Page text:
WASHINGTON BUREAU — An Obama administration official defended the Patient Protection and Affordable Care Act (PPACA) rate review provisions today at a Senate hearing.
Sen. Tom Harkin, D-Iowa, chairman of the Senate Health, Education, Labor and Pension Committee — the committee that organized the hearing — said the PPACA rate review provisions are helping to rein in health insurance premiums.
Sen. Mike Enzi, R-Wyo., said PPACA is already driving up insurance premiums.
Steve Larsen, director of the Center for Consumer Information and Insurance Oversight at the U.S. Department of Health and Human Services (HHS), testified that the PPACA rate review provisions are bringing more transparency to the rate review process and that those provisions and others, such as the minimum medical loss ratio (MLR) provisions, already are making a differences in states such as North Carolina.
The PPACA rate review provisions and HHS rate review regulations require either state or federal officials to review notices of health insurance rate increases that exceed 10% and require that information about the proposed increases be posted on the Web.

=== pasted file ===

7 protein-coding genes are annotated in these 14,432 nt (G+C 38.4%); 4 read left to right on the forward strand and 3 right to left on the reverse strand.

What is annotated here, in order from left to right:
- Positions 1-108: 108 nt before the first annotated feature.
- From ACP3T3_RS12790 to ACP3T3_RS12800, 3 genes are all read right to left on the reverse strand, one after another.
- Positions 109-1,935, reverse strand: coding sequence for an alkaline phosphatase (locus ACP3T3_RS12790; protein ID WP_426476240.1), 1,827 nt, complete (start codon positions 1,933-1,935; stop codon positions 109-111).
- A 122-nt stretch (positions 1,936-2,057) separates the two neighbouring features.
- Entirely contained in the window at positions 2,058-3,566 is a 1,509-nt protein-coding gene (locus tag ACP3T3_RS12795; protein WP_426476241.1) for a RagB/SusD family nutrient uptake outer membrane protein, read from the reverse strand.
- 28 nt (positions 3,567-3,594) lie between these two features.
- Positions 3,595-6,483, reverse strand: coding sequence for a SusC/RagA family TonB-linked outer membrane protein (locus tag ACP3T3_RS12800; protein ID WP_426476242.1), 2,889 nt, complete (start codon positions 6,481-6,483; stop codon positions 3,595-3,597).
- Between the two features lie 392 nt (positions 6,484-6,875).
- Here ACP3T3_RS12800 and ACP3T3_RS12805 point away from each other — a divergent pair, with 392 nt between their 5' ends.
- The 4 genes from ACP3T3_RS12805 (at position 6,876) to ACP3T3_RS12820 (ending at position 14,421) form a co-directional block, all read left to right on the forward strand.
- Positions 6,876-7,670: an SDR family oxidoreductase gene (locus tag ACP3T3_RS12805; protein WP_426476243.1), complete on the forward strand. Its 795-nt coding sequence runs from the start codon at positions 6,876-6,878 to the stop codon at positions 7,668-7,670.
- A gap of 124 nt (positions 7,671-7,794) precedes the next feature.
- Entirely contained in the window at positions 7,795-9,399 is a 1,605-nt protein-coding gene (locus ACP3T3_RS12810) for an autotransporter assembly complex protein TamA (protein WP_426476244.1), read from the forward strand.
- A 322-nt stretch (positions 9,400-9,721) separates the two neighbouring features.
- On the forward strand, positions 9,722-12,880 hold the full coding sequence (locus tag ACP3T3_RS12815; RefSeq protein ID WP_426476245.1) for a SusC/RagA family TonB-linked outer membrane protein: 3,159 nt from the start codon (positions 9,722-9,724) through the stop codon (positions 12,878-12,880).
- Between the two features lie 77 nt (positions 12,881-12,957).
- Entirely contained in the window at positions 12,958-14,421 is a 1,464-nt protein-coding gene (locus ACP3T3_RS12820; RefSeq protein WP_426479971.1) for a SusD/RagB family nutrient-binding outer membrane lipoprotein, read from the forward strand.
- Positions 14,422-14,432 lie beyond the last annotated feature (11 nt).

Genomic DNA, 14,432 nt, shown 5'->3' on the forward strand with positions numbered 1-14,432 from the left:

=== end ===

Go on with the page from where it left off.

The minimum MLR provision requires insurers to spend at least 85% of large group premiums and 80% of individual and small group premiums on health care and quality improvement or else pay customers rebates.
In North Carolina, Larsen said, the minimum MLR system has already caused Blue Cross and Blue Shield of North Carolina, Chapel Hill, N.C., to refund about $156 million to 215,000 customers.
John Dicken, a director at the U.S. Government Accountability Office (GAO), testified that state regulation of health insurance premiums has been spotty in the past but that HHS rate review grants are now helping 41 states make changes designed to improve their oversight of health insurance premium rates.
Dicken testified that:
- 48 out of the 50 states that responded to a GAO survey said they reviewed rate filings in 2010.
- 38 states reported that in 2010 all rate filings reviewed were reviewed before the rates took effect; other respondents reported reviewing at least some rate filings after they went into effect.
- About half of the participants are using federal grants to look at existing rate review processes or develop new processes.
- More than two-thirds of the states said they have begun to make changes to increase their capacity to oversee premium rates, including hiring staff or outside actuaries, and improving the information technology systems used to collect and analyze rate filing data.
“Finally, more than a third reported that their states have taken steps–such as introducing or passing legislation–in order to obtain additional legislative authority for overseeing health insurance premium rates,” Dicken said.